A/N: For cifre, who prompted J/L: "If you want to tell people the truth, make them laugh. Otherwise they'll kill you." Not gonna lie, this prompt has been giving me trouble. But I think it has worked out. I hope it has at least.

"If you want to tell people the truth, make them laugh. Otherwise they'll kill you" (Oscar Wilde).


He liked making her laugh.

It was so much better than making her angry.

Sometimes it was hard though.

Especially if he was going for a full out chuckle, and not just that amused little smile of hers, or that thing her eyes did in his direction sometimes.

Most of the time he counted both of them as laughing anyway, because at the end of the day he figured they were close enough.

And if he didn't, he'd never get anywhere.

Because unfortunately he didn't always have that much to make her laugh about.

He just wished he did.


Most of what he told her could, would, should make her angry, or worse, sad.

Some of it definitely did.

He tried not to do that though.

Better to make it a joke.

Better to keep it light.


Off the cuff comments she could laugh off.

"Obviously he's guilty. He's wearing a purple tie."

"You seem to have things well in hand, so I think I'll take this opportunity to get reacquainted with my couch."

"You guys are all such cops. Right down to your closed case doughnuts. Doesn't being such an obvious stereotype concern you?"

"People always have reasons for their affairs, Lisbon. I'm not judging them. I just need to make sure their reasoning didn't include murder. And so do you."

"Ribsy's new haircut looks like he walked into a barber and asked for the Mad Men special."

"Of course I like you Lisbon. Who else will make sure I don't end up getting beaten up by an angry mob of murder suspects?"


Those were the ones that he said in a breezy tone, head tilted to the side, eyes twinkling, sometimes even a grin.

He kept his language as absurd as possible. His tone dry.

Lisbon had a wicked sense of humour of her own.

Jane knew that she liked to spar, tease, play.

He did too.

Sometimes he loved talking to her.

When he could make her laugh.


If he didn't keep it light, it didn't work.

She didn't laugh.

Mostly because it was impossible to make some truths funny.

No matter how much you wanted to.

He still told them to her anyway sometimes.

Because he had to.

Because he was sick of carrying around all the guilt.

Because she deserved to know.

(Or maybe even because he cared enough about her, respected her enough to want to tell her the truth.)

And he had to watch her eyes fill with pain. A mixture of despair, frustration and anger.

He hated himself for putting it there.

He was already very used to hating himself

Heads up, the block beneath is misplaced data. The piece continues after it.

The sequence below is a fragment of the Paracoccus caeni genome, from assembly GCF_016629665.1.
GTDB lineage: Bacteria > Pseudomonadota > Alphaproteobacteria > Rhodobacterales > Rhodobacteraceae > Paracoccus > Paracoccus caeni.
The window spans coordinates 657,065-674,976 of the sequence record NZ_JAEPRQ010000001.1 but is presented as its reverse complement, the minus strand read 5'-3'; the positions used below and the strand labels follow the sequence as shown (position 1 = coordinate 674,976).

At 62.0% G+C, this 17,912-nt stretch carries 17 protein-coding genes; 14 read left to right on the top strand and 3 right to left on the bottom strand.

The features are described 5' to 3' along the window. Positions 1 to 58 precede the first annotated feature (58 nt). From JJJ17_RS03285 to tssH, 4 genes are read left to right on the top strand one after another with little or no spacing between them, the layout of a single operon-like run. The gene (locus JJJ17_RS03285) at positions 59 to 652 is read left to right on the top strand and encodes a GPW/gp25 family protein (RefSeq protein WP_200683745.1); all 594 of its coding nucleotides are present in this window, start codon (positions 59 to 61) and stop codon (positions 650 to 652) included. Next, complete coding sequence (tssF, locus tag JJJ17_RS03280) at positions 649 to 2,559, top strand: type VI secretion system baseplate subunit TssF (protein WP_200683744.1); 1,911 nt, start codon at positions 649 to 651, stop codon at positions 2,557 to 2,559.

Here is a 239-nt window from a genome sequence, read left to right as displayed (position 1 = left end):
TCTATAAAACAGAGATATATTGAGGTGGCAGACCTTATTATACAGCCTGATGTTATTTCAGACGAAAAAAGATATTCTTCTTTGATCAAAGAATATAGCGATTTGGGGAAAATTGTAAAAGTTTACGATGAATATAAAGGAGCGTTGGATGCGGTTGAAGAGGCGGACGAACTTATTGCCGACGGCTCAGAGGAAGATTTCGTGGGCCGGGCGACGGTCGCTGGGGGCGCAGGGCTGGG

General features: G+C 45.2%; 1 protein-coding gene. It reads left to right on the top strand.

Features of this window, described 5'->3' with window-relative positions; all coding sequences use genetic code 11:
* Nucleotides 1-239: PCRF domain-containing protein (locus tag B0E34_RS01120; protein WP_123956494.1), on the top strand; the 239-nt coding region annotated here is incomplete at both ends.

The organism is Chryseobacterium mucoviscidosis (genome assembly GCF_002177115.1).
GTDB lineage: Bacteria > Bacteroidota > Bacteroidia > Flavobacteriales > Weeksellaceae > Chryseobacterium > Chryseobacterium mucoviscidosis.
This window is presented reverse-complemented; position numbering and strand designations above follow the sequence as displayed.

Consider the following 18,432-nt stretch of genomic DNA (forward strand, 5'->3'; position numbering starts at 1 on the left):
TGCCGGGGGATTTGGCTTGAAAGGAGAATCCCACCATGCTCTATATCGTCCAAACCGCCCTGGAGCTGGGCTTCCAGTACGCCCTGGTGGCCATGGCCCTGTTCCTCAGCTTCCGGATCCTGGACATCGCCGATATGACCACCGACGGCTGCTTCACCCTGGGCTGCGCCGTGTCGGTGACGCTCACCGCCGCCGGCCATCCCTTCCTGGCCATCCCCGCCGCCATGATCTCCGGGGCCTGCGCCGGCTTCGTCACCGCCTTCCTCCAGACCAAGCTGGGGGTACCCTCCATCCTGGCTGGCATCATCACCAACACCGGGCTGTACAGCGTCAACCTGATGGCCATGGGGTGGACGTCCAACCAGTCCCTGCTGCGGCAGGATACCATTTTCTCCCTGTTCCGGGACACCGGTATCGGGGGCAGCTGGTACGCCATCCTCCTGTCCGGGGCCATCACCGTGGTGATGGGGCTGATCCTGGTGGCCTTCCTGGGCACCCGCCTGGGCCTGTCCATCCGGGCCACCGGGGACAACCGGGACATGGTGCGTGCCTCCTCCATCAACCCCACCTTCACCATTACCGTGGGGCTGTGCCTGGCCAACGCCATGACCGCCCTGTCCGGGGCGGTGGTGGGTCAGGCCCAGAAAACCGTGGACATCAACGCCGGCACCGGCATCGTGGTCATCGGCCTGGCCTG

"I'm going to kill Red John, and you're not going to stop me. I'm going to cut him open and watch him bleed."

"If this job doesn't get me closer to Red John, it's of no use to me."

"Saint Teresa, needs to save everyone, but walks around with blinders on rather than acknowledge the things that're too difficult to see."

"One of these days Rigsby and Van Pelt are going to find each other again; what will you do then?"

"Minnelli has a drinking problem, but he's getting help. I thought you deserved to know."

"No, it's not that here isn't anything you can do. There isn't anything that you will do. Because you work for the government machine, and you're going to bow to its rather than stick your neck out this time since you know you're already on thin ice with the boss. There's nothing shameful about it, Lisbon. It's human nature."

"I'm not a good person, Lisbon. Before my wife and children were murdered I lied and cheated and swindled innocent people. People like you."

"I wish I could change, but I can't."

"I hate to burst your bubble, but Red John's not dead."

"Yes, it turns out I shot the wrong man. But he wasn't a nice man..."


And those were the ones he dared say.

There were others he dared not.

They really weren't funny either.

And they might not make her hate him (sometimes he's not sure she has that in her), but they would tear her apart.

Even apart from her, if he actually said them out loud, those truths might kill him. Even if her hand wasn't directly responsible.

"I like making you laugh. I like your smile."

"I like it when you're happy."

"I don't want you to get hurt."

"I used to think all cops were the same, the same prejudiced, half-blind, self-righteous, power-hungry morons. And then I met you."

"You might be the only person on this earth I genuinely care about.

"I wish a lot of things were different."

"I wish I could give up this mad quest for vengeance. But I can't. I won't."

"Not even for you."

And the most terrifying truth of all, the one that sometimes kept him awake at night, frightening him into a panic.


"I won't change. I won't. But sometimes I wish you would convince me.

"Sometimes I hope that it's possible."

"Could we work together?"

"Could we compromise?"

"Could you help me?"

"Can I trust you?"


Jane sometimes hated her for doing this to him.

Things were so much simpler before.

Before he had to face her truth.

He was facing it now.

And he definitely wasn't laughing.

(Somehow making her laugh was all that made it bearable.

He had to hope that someday she would learn the trick.)


The end